This article forms part of the Leadership Styles Blog Series and focuses on the topic of Relationship-Oriented Leadership. Relationship-oriented leaders are primarily focused on supporting, motivating and developing individuals and teams. They seek to establish meaningful relationships with their staff and aim to utilise this emotional connection to maximise staff performance.
Advanced levels of emotional intelligence are required for effective relationship-oriented leadership enabling them to easily empathise with their staff and understand their point of view when making decisions. This style of leadership encourages effective teamwork and collaboration through enhanced relationships that exist between team members. Understanding the needs and requirements of each individual person is vital for relationship-oriented leadership to be effective.
Relationship-oriented leaders are very personable, their door is always open and they have a genuine interest in the wellbeing of their staff. People are supported and looked after in way that enables them to perform to the best of their ability, free from distractions and emotional burdens. Harmony within the workforce is often good as social cohesion is promoted.
By focusing on the emotional needs of the staff, relationship-oriented leaders ensure they have a positive and motivated workforce. Staff will be enthused and inspired to work and will feel valued and appreciated.
In a well supported team of staff, personal conflicts, dissatisfaction and boredom will be minimised resulting in a happy and productive team. Free from personal issues the staff will be able to work more productively and at a higher standard.
Staff may also be more inclined to work creatively and innovatively, taking risks and challenging key operations. Risks can be taken because staff are aware that the leader will provide support if they are unsuccessful. This is essential for development and improvements in organisational performance.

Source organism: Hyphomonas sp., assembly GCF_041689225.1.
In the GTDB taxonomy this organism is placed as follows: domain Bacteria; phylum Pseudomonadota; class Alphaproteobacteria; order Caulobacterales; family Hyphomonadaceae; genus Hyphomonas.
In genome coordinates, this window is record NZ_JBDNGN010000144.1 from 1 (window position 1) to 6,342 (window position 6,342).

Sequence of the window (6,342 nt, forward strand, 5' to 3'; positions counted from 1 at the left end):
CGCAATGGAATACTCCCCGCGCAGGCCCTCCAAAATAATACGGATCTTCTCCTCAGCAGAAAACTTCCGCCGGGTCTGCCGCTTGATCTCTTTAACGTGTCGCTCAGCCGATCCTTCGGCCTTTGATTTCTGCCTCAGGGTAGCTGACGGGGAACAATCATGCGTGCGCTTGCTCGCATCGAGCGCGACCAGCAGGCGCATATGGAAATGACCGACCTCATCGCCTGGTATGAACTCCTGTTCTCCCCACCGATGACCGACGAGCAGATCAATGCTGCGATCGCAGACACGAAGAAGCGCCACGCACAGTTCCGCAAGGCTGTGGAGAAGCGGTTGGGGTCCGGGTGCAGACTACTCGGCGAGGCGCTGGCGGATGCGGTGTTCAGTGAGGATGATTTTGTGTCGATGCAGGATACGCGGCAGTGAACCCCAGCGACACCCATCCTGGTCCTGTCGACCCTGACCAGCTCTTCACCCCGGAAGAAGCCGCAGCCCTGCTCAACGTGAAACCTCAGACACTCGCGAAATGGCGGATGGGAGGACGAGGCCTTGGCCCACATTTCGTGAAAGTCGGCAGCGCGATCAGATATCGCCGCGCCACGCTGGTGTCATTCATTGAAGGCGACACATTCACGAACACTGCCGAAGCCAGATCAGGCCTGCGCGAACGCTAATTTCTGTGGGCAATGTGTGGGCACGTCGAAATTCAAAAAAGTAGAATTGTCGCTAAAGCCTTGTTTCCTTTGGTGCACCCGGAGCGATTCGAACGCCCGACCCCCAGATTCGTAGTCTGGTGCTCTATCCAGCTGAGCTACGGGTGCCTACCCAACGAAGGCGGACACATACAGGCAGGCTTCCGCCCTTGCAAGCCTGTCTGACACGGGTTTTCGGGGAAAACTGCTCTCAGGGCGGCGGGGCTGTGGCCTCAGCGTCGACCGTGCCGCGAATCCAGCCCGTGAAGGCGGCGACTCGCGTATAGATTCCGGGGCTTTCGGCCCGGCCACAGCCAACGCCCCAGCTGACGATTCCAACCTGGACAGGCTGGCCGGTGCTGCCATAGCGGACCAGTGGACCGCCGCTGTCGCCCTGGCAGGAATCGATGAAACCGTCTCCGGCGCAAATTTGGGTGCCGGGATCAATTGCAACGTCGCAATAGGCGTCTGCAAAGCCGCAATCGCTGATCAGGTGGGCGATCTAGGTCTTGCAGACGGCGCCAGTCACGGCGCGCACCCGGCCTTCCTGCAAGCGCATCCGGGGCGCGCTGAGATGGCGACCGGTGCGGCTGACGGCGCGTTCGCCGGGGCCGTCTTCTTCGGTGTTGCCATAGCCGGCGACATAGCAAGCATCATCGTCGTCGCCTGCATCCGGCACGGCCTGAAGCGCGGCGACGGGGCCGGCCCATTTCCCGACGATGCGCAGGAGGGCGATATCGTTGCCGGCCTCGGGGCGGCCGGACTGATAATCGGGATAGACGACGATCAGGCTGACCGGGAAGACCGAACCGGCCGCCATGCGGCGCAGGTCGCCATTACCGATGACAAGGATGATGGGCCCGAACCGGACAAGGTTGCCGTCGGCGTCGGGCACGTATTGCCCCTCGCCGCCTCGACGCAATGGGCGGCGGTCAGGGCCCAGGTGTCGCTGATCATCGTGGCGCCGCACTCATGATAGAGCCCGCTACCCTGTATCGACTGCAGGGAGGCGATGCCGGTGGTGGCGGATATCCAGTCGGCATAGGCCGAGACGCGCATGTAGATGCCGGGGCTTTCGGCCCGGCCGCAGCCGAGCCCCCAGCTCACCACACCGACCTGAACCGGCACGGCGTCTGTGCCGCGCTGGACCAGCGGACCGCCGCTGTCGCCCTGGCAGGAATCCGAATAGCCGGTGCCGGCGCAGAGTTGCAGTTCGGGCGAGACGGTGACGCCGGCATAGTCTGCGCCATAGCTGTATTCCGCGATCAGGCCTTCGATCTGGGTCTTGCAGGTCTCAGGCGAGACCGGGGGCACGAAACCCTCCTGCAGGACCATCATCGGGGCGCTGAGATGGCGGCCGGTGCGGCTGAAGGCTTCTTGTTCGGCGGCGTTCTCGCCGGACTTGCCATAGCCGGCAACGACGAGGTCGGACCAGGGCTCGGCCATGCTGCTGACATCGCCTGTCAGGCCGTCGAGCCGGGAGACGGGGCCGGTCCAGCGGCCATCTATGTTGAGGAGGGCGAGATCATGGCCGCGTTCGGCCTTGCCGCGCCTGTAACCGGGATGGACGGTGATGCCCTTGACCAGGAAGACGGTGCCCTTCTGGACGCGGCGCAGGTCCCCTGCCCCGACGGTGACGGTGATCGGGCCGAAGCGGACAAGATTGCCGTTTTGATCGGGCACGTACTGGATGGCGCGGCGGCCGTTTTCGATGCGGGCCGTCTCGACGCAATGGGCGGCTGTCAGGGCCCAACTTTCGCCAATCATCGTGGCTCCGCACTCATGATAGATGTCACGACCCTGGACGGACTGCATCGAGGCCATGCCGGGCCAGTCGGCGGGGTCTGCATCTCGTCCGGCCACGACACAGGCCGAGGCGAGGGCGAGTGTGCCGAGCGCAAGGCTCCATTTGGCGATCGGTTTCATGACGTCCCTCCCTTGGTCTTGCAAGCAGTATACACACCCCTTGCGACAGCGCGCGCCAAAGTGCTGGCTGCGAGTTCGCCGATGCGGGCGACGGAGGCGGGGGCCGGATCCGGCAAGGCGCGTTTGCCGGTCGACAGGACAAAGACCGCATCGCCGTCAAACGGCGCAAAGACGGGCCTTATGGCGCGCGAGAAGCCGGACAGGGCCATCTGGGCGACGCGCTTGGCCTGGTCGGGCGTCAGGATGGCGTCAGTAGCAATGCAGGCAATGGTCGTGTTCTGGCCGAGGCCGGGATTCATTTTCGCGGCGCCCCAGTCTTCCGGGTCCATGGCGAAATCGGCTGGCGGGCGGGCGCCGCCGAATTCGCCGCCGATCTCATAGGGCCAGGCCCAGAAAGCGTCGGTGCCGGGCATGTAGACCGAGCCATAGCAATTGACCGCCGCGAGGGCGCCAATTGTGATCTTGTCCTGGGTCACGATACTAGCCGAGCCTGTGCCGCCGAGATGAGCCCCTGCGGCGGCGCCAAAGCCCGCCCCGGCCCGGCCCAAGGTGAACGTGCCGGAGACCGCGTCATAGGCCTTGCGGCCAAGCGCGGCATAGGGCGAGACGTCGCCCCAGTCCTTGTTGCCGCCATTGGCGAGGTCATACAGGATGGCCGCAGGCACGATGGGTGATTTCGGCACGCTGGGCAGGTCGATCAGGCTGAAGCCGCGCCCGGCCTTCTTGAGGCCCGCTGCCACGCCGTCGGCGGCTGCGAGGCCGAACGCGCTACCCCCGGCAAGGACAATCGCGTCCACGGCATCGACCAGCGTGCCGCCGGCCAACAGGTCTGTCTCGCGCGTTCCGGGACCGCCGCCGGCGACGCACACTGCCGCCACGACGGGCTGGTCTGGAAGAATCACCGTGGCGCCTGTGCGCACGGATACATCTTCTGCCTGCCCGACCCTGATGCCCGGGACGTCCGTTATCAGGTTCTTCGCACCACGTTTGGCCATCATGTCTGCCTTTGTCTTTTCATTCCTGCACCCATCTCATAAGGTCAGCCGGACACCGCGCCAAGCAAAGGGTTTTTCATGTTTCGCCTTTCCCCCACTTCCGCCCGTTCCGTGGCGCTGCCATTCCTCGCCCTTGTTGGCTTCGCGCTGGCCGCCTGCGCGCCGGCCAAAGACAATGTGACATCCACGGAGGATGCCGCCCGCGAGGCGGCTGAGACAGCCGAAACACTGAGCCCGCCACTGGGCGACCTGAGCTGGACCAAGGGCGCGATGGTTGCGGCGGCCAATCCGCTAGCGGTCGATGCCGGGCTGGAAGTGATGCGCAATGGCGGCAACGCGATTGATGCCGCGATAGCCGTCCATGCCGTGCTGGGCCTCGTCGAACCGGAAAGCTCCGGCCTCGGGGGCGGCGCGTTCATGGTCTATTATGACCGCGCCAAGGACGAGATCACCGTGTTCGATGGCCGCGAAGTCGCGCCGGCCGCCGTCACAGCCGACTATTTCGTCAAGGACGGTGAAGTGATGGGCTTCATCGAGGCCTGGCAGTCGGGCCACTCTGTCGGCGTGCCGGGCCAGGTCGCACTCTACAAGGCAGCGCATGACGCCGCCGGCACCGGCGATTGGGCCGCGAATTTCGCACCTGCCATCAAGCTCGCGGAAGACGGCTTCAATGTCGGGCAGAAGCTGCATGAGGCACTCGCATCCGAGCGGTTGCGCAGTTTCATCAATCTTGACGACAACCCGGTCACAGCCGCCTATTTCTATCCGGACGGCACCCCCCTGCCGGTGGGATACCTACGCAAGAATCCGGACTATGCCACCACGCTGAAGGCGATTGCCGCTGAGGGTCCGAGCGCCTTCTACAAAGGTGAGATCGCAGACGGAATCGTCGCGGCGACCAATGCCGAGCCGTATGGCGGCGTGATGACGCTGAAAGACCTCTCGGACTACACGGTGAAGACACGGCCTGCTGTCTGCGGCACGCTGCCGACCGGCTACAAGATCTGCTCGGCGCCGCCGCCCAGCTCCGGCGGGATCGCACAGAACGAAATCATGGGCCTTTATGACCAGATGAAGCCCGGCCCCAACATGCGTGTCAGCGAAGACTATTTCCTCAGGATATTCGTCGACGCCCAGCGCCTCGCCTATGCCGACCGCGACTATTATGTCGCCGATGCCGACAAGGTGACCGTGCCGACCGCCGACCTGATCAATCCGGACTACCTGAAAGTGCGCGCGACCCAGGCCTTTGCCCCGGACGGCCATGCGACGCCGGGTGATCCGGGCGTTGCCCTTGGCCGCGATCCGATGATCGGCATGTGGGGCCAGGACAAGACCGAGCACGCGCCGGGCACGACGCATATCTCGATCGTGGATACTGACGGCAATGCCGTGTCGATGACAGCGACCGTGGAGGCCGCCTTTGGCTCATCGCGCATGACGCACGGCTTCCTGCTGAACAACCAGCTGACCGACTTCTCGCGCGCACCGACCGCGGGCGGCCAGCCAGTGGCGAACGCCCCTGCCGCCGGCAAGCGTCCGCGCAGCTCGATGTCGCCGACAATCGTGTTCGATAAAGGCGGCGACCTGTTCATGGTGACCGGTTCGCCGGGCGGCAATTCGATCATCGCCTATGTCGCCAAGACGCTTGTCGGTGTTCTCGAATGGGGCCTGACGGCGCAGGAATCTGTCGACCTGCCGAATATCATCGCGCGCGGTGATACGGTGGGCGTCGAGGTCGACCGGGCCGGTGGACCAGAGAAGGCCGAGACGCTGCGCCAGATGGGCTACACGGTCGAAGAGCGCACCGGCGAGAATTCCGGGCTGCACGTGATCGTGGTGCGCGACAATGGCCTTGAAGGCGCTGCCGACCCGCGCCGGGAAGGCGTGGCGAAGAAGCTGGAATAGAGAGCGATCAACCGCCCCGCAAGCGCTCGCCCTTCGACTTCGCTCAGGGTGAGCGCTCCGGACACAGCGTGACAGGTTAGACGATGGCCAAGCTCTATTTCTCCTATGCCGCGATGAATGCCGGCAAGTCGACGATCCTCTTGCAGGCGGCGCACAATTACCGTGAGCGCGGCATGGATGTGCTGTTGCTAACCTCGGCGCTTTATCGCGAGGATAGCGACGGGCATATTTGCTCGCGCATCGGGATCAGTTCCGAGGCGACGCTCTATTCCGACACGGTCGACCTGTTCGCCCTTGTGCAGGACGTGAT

The major criticism to this style of leadership is that with a focus on the relationships between the leader and the staff the actual task at hand can sometimes be overlooked. Not wanting to work staff too hard, to much, in a way they don’t enjoy, etc. can risk not getting the job completed in the timeframe that has been set.
Another key criticism of relationship-oriented leadership is that some employees may take advantage of a people-focused leader. If staff see the leader accommodating their every need they may start to take liberties to see how far they can push the leader with what they will get away with.
While risk taking was a key strength it can also be considered a criticisms as well. While risk is essential for progressing an organisation the risk also needs to be calculated. Too much risk taking, at the wrong time and in the wrong place can result in irreversible errors which the leader will find difficult to repair.
Leaders have to be relationship focused – after all leadership is all about inspiring and motivating people to take action. If a leader does not have a clear understanding of the needs, interests and abilities of their staff, and cannot relate to them on a personal level they will never succeed. But with this in mind it is also important for a leader to maintain focus on the task at hand. Neglecting the task in order to address the every growing needs and demands of the staff may impact long-term success.
A balance needs to be established between meeting the needs of the staff and the needs of the task. The key is to ensure that the support you provide is directly linked to the completion of the task. By ensuring you enable the staff to do the best job they can you will ensure success. Tomorrow’s post in the Leadership Styles Blog Series will focus on Bureaucratic Leadership. I hope you decide to continue following this blog series by joining me tomorrow.